With more than 800 restaurants to choose from, it is possible to find many international cuisines as well as places to sample tasty local food when eating out in Helsinki. Various restaurants on offer include steak houses, bistros, cafes, up-market gourmet establishments and fast food joints. Whatever else visitors may want to try though, the traditional Finnish food is a must.
Finnish food is generally quite healthy and simple, with an emphasis on fresh produce and some influence from Russian and Scandinavian cooking traditions. The local cuisine centres on seafood and many of the trademark meals are fish dishes. Fresh berries are also common on menus in Helsinki, often served with ice-cream or pastry. Lapland has its own distinct cuisine and its most famous staples are reindeer steak and snow grouse. The most common drink in Finland is vodka but, in Helsinki, it is also wonderful to sample the hot spiced wine called gloggi, especially in the winter.
The best areas to find restaurants in Helsinki include the central areas of Katajanokka and Kruununhaka as well as the city's main boulevard, the Esplanadi. The Hietalahti area is good for those eating on a budget, and the Kallio quarter is a fun clubbing area with cheap ethnic food and some good bars.
Home to bustling market places, luxury boutiques and enormous department stores, shopping in Helsinki has its fair share of opportunities. They may not always be cheap, but the quality of the goods makes them worth their sometimes hefty price tags. Best buys in Helsinki include reindeer furs, Nordic wool, traditional wooden kitchen utensils and jewellery made out of Finland's national gemstone, spectrolite, which captures the magnificent blues and greens of the Aurora Borealis (Northern Lights). Visitors can also find liquors made from locally grown cloudberries, cranberries, and Arctic brambleberries that make unique and special Helsinki souvenirs. Itis in East Helsinki is one of the biggest shopping centres in Finland, where nearly 150 shops selling everything from clothing and shoes to sports equipment and cameras will keep travellers on their toes. The Sello shopping centre in Espoo in the west of the city provides a slightly less exhausting day of spending. The Stockmann department store on the Aleksanterinkatu, which has become somewhat of an institution in Helsinki, sells everything from electrical goods and clothing to make up and teddy bears. Shopping streets in Helsinki include Aleksanterinkatu, Eerikinkatu, Fredrikinkatu and Uudenmaankatu, where boutiques and specialist stores can be found. Market Square at the eastern end of Esplanadi is undoubtedly one of Helsinki's most popular tourist attractions and a great place to scoop up some souvenirs, especially during the spring and autumn months when vendors selling fresh Finnish produce, souvenirs and trinkets abound and the mix of Finns and international visitors make this vibrant market electric. Petrolheads should visit the market on the first Friday of the month, when a display of old American cars lines the seaside square, while October brings much excitement as the annual herring market festival takes place. Shops in Helsinki are generally open from 9am to 5.30pm from Monday to Friday, while on Saturdays, stores only stay open until 2pm and remain closed on Sundays.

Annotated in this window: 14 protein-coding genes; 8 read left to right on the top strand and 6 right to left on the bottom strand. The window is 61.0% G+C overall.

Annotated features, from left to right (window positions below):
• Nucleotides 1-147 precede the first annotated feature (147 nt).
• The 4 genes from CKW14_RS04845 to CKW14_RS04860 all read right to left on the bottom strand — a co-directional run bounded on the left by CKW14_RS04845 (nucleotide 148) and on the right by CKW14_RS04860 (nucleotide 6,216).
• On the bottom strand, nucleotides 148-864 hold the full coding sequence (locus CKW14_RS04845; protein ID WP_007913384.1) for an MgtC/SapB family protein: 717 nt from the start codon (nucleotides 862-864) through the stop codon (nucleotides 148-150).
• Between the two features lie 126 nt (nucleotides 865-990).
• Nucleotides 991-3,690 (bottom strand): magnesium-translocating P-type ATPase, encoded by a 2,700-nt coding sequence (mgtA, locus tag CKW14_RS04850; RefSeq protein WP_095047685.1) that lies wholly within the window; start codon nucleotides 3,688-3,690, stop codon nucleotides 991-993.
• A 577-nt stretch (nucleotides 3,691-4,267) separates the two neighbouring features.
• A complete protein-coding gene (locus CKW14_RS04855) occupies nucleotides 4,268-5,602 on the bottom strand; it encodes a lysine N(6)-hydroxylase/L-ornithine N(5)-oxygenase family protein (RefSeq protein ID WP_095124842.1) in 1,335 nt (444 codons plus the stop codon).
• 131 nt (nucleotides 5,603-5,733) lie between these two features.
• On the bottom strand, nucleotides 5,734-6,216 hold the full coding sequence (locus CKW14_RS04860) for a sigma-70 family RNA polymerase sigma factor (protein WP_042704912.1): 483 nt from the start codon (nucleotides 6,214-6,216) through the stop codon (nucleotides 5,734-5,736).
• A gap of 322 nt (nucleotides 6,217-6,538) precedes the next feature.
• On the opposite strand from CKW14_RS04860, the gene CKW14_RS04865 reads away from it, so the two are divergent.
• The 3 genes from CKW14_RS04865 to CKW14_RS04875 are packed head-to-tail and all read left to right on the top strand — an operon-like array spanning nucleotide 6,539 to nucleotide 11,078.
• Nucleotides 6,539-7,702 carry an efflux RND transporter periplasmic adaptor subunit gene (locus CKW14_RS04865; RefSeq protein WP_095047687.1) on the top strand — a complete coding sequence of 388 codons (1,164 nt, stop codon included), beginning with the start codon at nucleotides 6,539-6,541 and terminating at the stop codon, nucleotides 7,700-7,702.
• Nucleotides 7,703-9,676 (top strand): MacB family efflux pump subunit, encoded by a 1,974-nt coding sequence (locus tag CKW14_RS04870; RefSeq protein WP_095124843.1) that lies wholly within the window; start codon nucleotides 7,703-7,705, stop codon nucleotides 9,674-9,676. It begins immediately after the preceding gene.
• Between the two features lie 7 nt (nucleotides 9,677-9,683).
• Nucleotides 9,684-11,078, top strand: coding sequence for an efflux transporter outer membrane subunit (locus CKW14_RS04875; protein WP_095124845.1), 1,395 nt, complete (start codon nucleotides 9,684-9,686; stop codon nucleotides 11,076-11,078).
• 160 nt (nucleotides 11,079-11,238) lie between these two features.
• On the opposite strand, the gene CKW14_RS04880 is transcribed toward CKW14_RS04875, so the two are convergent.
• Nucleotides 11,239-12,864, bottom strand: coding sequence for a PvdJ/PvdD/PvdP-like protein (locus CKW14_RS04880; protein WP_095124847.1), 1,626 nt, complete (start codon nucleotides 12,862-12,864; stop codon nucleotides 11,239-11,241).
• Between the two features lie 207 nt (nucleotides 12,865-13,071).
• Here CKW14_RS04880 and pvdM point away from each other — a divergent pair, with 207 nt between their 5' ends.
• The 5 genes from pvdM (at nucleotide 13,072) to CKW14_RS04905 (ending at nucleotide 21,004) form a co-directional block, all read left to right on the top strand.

Helsinki may be cold, but the pulsating nightlife is enough to get this city hot and sweaty. With a number of trendy nightclubs, bars and pubs, visitors will have no problem making full use of the long, dark winter nights. Most of the nightlife in Helsinki is centred round Uudenmaankatu and Eerikinkatu, where bars and clubs abound and crossing from one to the other is a quick dash across the cold street. Finns love their tango music too so visitors should expect to find plenty of sultry dancing in restaurants, bars and even the streets during the summer months, with a few of the favourite outdoor dancing spots nearby the Vantaa area.
Travellers should head to the stylish bars in Uudenmaankatu 9 for a night out with the local trendoids and mingle with the ultra-hip, while sipping on designer beers and nibbling on tapas. Eerikinkatu 27 is the place to be seen working up a sweat to local techno music and a few bars here are synonymous with the gay scene of Helsinki. While in Simonkatu there are megaclubs, with some boasting up to three storeys, six bars and hundreds of Helsinki's hottest people partying the night away. For live music, Telakkakatu 8 is where some of Helsinki's hottest new bands showcase their talents, while Mikonkatu 15 is great for those looking for a heavy rock gig and a little moshing for good measure.
For a more cultured evening, visitors can head to Finlandia Hall for the Helsinki Philharmonic Orchestra and other concert performances (this is the home of Sibelius after all). The Finnish National Opera performs regularly, and Helsinki's thriving jazz scene is personified in the UMO Jazz Orchestra, which plays at various venues around town.